Researchers performed a retrospective review of patients' electronic health records at two tertiary care hospitals to determine acetaminophen use during hospitalization and potential risk factors for supratherapeutic dosing. Data on acetaminophen administration (including drug name, dose, administration time and hospital units), demographics, diagnoses, and liver function tests results were analyzed. The study's main outcome measures were rate of acetaminophen exposure and supratherapeutic dosing, hazard ratios for risk factors for supratherapeutic dosing, and liver function before and after supratherapeutic dosing. The study results were published online Nov. 12 by Archives of Internal Medicine.

Records from 23,750 adult patients hospitalized between June and August 2010 were studied. Of these patients, 14,411 (61%) had received acetaminophen during their hospital stay. Nine hundred fifty-five patients (6.6%) received more than 4 g, the maximum recommended daily dose. In patients 65 years of age and older and in patients with chronic liver disease, the recommended daily limit is 3 g, but 22.3% and 17.6% of these subgroups, respectively, received more than this amount. Supratherapeutic dosing was significantly more likely in patients who were white (HR, 1.5 [95% CI, 1.3 to 1.7]); had diagnosed osteoarthritis (HR, 1.4 [95% CI, 1.3 to 1.6]); and received scheduled drug administration (HR, 16.6 [95% CI, 13.5 to 20.6]), more than one product (HR, 2.4 [95% CI, 2.0 to 2.9]), or 500-mg doses (HR, 1.9 [95% CI, 1.5 to 2.3]). Patients at one of the hospitals were more likely to receive supratherapeutic dosing than patients at the other hospital. Lower risk was associated with as-needed drug administration and care in nonsurgical and nonintensive care units.

The authors noted that some potential confounding factors were not measured and that there may have been time gaps between when a dose was recorded and when the patient actually took the medication, among other limitations. However, they concluded that several factors may predispose patients to receive supratherapeutic doses of acetaminophen while hospitalized, and that targeted interventions, including electronic clinical decision support tools, could help minimize this risk.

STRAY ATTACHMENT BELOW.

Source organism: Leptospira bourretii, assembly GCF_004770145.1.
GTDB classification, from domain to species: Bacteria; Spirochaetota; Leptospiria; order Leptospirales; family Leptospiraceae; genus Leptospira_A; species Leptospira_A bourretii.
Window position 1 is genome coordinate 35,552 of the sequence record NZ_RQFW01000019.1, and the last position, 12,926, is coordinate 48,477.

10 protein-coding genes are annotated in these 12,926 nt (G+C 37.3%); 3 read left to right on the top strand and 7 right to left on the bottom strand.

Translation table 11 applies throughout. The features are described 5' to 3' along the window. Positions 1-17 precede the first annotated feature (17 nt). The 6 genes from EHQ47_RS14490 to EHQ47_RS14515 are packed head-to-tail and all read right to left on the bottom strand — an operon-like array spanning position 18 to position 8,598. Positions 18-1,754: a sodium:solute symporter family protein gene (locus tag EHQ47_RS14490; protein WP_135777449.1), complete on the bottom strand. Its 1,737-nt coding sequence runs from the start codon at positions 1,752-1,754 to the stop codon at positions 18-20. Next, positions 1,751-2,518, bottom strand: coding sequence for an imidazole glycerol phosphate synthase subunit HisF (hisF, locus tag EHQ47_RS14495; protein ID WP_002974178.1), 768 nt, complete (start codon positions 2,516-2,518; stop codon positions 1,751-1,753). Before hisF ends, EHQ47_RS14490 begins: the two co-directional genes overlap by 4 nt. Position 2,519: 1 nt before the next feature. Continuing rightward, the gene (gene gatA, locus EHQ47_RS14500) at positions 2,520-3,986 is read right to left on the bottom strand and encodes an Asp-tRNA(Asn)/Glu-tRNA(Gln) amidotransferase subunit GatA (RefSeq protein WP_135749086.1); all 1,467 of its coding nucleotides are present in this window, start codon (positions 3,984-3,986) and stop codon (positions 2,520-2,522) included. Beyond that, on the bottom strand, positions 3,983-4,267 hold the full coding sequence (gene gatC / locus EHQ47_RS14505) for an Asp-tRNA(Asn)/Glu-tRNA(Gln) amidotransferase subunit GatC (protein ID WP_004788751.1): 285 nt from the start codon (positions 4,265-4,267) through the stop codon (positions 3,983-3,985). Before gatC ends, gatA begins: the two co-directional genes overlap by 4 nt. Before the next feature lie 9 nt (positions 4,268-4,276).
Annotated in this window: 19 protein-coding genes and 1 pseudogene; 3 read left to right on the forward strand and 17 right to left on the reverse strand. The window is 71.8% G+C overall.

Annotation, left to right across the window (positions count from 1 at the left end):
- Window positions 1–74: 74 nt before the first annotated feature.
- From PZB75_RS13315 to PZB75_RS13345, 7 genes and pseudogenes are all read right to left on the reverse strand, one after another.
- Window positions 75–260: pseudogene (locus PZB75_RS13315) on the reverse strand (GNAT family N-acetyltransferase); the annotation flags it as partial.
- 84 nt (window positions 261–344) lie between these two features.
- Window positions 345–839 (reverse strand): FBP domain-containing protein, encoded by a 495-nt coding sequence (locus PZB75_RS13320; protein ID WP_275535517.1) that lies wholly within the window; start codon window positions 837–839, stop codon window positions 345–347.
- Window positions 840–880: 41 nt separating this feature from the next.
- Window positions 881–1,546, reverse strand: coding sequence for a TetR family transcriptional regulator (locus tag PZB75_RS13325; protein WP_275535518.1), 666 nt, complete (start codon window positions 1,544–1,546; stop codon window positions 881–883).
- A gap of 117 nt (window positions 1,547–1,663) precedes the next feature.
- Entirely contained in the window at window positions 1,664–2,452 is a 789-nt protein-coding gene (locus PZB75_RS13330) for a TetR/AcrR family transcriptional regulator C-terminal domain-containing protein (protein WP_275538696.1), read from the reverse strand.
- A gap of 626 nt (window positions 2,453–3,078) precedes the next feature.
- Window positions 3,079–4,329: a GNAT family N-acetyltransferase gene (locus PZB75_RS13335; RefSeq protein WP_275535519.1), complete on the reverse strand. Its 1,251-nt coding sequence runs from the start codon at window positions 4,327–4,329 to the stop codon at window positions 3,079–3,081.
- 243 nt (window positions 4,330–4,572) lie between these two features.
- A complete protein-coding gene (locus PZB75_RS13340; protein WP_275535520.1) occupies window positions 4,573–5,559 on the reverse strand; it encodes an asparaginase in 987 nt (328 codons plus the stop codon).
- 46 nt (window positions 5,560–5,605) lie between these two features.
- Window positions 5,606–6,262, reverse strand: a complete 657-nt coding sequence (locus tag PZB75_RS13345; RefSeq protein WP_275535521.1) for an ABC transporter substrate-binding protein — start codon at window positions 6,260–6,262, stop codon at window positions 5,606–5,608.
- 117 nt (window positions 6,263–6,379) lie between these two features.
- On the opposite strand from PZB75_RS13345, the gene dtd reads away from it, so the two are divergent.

The author of an accompanying editorial said that the study, with its use of electronic medical records and other online data sources, shows that health information technology (HIT) can be used to help improve care, noting that this work could not have been performed by manual record review. However, the editorialist said, the study also points to obstacles that must first be overcome when using HIT to improve performance. Innovation and rapid change are key, he said.

"We have a unique opportunity to use health information technology to substantially improve our nation's health care system," the editorialist wrote. "However, we must go beyond the implementation of EHR and create a system that expands the use of business intelligence and analytics and produces technology-enabled solutions that improve quality, safety, and efficiency."

ACP supports Know Your Dose, a nationwide campaign to increase patients' awareness of their acetaminophen intake. More information about the campaign is available online.



Cardiology


.
Registry appears to improve survival, neurologic outcomes after in-hospital cardiac arrest

Survival and neurologic outcomes after in-hospital cardiac arrest have improved at hospitals participating in the Get with the Guidelines—Resuscitation registry, according to a recent study.

Researchers looked at data from adults who had a cardiac arrest at any of 374 hospitals participating in the Get with the Guidelines—Resuscitation registry between 2000 and 2009. Temporal trends in risk-adjusted rates of survival to discharge were analyzed, and causes and relation to neurologic disability were examined. The study results appeared in the Nov. 15 New England Journal of Medicine.

A total of 84,625 patients had a cardiac arrest in the hospital, and 14,357 (17%) survived until discharge. Overall, 79.3% initially had asystole or pulseless electrical activity and 20.7% had ventricular fibrillation or pulseless ventricular tachycardia. Over time, the proportion of cardiac arrests related to asystole or pulseless electrical activity increased (68.7% in 2000 vs. 82.4% in 2009; P<0.001 for trend), as did risk-adjusted rates of survival to discharge (13.7% in 2000 vs. 22.3% in 2009; adjusted rate ratio per year, 1.04; P<0.001 for trend). Acute and postresuscitation survival improved in both rhythm groups, leading to similar overall improvements in survival. Clinically significant neurologic disability decreased over time (risk-adjusted rate, 32.9% in 2000 vs. 28.1% in 2009; adjusted rate ratio per year, 0.98; P=0.02 for trend).